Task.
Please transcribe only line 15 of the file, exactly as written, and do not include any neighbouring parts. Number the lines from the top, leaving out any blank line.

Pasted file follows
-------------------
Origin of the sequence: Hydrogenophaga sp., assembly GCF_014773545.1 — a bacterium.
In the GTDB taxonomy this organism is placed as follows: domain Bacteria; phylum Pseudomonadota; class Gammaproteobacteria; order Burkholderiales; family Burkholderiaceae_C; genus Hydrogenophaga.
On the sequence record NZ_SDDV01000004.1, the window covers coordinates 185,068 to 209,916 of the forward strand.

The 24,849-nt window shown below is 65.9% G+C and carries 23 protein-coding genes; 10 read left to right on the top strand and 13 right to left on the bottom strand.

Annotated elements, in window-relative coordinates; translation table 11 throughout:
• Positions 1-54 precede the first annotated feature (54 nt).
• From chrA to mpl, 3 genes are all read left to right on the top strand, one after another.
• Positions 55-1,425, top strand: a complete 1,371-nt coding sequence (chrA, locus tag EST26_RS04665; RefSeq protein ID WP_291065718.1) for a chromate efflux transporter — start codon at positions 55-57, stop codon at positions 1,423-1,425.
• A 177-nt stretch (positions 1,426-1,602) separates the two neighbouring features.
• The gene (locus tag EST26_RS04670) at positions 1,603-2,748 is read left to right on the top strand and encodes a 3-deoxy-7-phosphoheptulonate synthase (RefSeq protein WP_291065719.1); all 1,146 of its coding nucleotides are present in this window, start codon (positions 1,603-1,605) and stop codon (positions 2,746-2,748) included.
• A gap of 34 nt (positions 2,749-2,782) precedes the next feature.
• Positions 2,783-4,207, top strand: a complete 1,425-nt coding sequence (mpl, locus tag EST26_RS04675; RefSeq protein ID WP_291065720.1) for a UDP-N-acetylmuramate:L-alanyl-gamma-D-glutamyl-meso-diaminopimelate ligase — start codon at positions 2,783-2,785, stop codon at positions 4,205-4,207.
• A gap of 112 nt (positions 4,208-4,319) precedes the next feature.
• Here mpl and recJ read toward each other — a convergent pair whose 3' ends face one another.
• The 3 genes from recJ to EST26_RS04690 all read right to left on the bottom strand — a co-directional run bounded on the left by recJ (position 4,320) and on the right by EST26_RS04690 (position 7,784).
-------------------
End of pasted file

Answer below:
• The 3 genes from recJ to EST26_RS04690 all read right to left on the bottom strand — a co-directional run bounded on the left by recJ (position 4,320) and on the right by EST26_RS04690 (position 7,784).